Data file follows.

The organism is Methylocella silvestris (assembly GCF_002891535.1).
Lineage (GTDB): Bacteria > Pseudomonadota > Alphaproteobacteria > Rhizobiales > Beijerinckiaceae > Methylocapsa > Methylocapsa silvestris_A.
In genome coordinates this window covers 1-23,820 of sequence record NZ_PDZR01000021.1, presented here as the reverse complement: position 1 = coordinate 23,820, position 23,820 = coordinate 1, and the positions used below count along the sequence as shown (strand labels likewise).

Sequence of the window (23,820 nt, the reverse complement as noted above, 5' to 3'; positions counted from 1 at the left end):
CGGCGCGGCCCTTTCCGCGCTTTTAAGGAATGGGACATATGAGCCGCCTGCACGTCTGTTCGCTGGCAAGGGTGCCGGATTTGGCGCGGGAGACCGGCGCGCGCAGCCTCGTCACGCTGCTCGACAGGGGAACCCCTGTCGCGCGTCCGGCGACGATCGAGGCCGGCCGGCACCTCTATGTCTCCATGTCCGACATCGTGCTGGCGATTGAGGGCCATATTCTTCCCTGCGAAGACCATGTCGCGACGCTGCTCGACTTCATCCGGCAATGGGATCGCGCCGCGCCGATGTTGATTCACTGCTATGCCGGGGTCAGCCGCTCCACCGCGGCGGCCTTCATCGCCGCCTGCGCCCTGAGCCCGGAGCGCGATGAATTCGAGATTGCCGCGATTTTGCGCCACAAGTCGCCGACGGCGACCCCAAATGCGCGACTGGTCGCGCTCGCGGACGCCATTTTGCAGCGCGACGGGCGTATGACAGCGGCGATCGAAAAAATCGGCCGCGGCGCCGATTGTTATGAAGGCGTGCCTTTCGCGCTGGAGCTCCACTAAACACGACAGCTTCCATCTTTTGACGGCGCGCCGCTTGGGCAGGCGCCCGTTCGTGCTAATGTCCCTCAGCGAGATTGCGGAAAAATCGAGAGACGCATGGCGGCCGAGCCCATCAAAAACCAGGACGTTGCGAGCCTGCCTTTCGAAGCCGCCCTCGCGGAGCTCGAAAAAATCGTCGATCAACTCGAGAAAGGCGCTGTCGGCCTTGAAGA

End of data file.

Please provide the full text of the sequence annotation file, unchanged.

The organism is Methylocella silvestris (assembly GCF_002891535.1).
Lineage (GTDB): Bacteria > Pseudomonadota > Alphaproteobacteria > Rhizobiales > Beijerinckiaceae > Methylocapsa > Methylocapsa silvestris_A.
In genome coordinates this window covers 1-23,820 of sequence record NZ_PDZR01000021.1, presented here as the reverse complement: position 1 = coordinate 23,820, position 23,820 = coordinate 1, and the positions used below count along the sequence as shown (strand labels likewise).

Sequence of the window (23,820 nt, the reverse complement as noted above, 5' to 3'; positions counted from 1 at the left end):
CGGCGCGGCCCTTTCCGCGCTTTTAAGGAATGGGACATATGAGCCGCCTGCACGTCTGTTCGCTGGCAAGGGTGCCGGATTTGGCGCGGGAGACCGGCGCGCGCAGCCTCGTCACGCTGCTCGACAGGGGAACCCCTGTCGCGCGTCCGGCGACGATCGAGGCCGGCCGGCACCTCTATGTCTCCATGTCCGACATCGTGCTGGCGATTGAGGGCCATATTCTTCCCTGCGAAGACCATGTCGCGACGCTGCTCGACTTCATCCGGCAATGGGATCGCGCCGCGCCGATGTTGATTCACTGCTATGCCGGGGTCAGCCGCTCCACCGCGGCGGCCTTCATCGCCGCCTGCGCCCTGAGCCCGGAGCGCGATGAATTCGAGATTGCCGCGATTTTGCGCCACAAGTCGCCGACGGCGACCCCAAATGCGCGACTGGTCGCGCTCGCGGACGCCATTTTGCAGCGCGACGGGCGTATGACAGCGGCGATCGAAAAAATCGGCCGCGGCGCCGATTGTTATGAAGGCGTGCCTTTCGCGCTGGAGCTCCACTAAACACGACAGCTTCCATCTTTTGACGGCGCGCCGCTTGGGCAGGCGCCCGTTCGTGCTAATGTCCCTCAGCGAGATTGCGGAAAAATCGAGAGACGCATGGCGGCCGAGCCCATCAAAAACCAGGACGTTGCGAGCCTGCCTTTCGAAGCCGCCCTCGCGGAGCTCGAAAAAATCGTCGATCAACTCGAGAAAGGCGCTGTCGGCCTTGAAGA